Flood 2011Posted: November 21, 2011
By Legs Akimbo
Forty five days and counting…that’s how long ago the flood ended and the wait for FEMA trailers began. The Binghamton Press reported 5,000 homeless people throughout Broome County because of this tragedy. What urban renewal couldn’t finish the flood has…namely the forcible removal of many of the poorest people in our community. The temperature last night dropped to 42 degrees and promises to go into the 30’s sometime this week. So many questions remain…are the trailers insulated, will they be sited at their former dwellings or grouped together in some strategic hamlet without benefit of economic development (i.e. laundry, bus shelters/stops, the ability to get a loaf of bread or milk for breakfast)?
Soon after Broome County lost IBM and Endicott Johnson, college students became the new “product” to be exploited. Rental prospects turned from bad to worse for the working poor as the rush for student housing became the mantra of every two-bit developer from Chenango Street to Conklin Avenue and Murray Street to Helen Street and beyond.
County Historian Gerald Smith in his sweeping pictorial history of Binghamton cites urban renewal/removal as the leading cause of the “death” of downtown Binghamton. One tactic that was used repeatedly to change the downtown landscape was eminent domain (the right of the state to seize property “for the good of the community”). Usually the good is defined by small elite power brokers with an impressive body of experts to do their bidding. Many of these projects razed lovely architectural gems that are now parking lots. They depopulated neighborhoods but eventually sputtered out leaving abandoned buildings that are now the heaping rubble of sexualized or insurance arson. One of many bad results is that we now pay cops to protect these remaining shells of more, faster, higher, bigger…the daily mantra of capitalist development.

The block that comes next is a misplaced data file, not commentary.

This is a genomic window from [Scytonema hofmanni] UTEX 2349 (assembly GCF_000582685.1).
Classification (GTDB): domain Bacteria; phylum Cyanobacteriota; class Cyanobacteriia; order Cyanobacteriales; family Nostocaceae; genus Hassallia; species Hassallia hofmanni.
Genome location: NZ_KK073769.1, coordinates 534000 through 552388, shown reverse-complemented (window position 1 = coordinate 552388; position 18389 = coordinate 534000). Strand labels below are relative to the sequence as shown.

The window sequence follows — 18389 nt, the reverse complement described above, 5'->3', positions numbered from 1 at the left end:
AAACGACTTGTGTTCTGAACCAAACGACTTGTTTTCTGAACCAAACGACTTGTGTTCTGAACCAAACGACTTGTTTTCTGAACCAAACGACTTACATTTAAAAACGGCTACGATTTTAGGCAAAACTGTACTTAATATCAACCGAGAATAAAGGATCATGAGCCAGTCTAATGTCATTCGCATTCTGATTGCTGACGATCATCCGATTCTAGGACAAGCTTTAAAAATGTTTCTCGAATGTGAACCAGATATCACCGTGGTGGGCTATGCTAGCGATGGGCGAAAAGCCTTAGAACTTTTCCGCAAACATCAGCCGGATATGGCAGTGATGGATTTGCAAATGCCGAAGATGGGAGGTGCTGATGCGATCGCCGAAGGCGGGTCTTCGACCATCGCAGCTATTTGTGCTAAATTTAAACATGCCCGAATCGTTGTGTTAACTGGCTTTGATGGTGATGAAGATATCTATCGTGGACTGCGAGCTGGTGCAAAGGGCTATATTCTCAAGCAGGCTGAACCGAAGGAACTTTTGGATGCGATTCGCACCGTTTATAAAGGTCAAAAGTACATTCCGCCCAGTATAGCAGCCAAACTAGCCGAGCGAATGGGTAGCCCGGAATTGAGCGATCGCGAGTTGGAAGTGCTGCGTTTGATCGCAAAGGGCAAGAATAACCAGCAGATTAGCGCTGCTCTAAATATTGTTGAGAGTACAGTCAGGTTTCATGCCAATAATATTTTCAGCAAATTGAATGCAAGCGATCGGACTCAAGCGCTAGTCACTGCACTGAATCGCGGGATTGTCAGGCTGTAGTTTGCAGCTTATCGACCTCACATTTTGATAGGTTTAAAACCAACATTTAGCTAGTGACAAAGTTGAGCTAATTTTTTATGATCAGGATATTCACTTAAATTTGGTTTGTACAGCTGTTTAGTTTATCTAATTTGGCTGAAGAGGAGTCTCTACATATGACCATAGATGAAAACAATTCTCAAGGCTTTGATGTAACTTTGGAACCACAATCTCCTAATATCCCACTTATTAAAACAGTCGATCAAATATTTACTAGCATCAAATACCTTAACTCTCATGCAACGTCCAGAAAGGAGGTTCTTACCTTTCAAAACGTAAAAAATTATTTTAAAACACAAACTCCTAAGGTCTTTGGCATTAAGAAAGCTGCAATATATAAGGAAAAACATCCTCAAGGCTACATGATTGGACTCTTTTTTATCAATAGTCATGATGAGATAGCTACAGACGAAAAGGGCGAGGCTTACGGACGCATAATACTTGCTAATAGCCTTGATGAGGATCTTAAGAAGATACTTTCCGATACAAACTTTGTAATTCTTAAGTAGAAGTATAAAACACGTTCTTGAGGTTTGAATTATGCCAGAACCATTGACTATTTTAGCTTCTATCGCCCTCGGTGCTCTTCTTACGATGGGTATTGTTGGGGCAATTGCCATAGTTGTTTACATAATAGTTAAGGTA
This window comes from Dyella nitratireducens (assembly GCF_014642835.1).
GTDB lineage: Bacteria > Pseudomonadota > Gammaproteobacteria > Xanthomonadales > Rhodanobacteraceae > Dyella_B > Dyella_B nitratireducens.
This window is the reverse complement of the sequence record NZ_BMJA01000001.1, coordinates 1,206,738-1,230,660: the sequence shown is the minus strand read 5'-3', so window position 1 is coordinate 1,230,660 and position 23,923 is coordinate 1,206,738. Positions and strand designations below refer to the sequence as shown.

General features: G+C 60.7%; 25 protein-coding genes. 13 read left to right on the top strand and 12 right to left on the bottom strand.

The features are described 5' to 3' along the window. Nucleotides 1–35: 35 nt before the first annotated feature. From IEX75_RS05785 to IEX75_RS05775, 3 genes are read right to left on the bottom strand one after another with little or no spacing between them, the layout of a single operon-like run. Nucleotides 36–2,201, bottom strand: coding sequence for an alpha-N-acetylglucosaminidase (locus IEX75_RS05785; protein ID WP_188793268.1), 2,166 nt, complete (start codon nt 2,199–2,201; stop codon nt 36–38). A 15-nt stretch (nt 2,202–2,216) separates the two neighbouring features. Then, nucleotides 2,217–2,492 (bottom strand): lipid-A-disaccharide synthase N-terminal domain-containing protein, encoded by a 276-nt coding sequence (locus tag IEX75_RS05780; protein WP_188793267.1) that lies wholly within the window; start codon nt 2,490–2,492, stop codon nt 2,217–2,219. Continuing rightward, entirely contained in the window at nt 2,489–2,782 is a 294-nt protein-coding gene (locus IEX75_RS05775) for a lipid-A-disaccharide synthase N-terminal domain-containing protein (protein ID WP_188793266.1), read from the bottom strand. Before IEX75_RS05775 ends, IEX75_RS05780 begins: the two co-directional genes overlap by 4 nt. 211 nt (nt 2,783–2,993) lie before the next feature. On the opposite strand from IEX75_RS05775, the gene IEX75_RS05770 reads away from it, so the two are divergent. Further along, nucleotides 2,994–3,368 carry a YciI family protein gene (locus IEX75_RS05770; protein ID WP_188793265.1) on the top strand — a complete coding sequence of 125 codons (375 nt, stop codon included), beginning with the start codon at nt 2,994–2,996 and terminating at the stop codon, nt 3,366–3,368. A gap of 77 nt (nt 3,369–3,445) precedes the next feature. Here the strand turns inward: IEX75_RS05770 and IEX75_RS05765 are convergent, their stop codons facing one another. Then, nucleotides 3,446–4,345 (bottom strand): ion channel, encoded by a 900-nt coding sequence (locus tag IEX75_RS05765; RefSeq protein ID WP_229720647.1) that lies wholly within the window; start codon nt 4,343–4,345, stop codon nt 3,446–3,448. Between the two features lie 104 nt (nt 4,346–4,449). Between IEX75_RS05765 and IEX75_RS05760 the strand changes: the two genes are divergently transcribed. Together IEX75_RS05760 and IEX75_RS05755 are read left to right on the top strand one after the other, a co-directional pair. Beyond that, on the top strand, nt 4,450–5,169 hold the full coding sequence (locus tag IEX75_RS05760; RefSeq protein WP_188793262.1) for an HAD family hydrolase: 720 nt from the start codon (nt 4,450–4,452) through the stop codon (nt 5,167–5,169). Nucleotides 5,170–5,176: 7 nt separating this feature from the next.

Could eminent domain be used now for the community needs in this crisis? Two buildings stand out-the former Sheraton Inn/Renaissance Plaza on Front Street and the IDA financed former bank on Court Street across from Boscov’s. There are many others but these and in particular the Sheraton building, are very appealing. Why?
Why should nice views be the exclusive property of the rich?
The Sheraton is already set with rooms, baths, showers.
There is enough room for a small grocery/laundry/daycare center in the building.
Its vast rooftop is ideal for solar, wind, green experiments.
It is within walking distance to many services.
It could be the first building of a community land trust.
The large parking lot could host a farmer’s market and other outdoor benefits.
Like the Chenango and Susquehanna that caused this crisis, political and economic outlooks and forecast/projections rise and fall. As this article is being drafted the Binghamton Press announced that FEMA trailers would be coming soon for the Southern Tier. The question remains how many, when and how long? Whatever the results, we need to build movements that are for the majority of people not the small elites at the local, state, federal or international level. As our masthead states, “Our lives are more valuable than their profits”.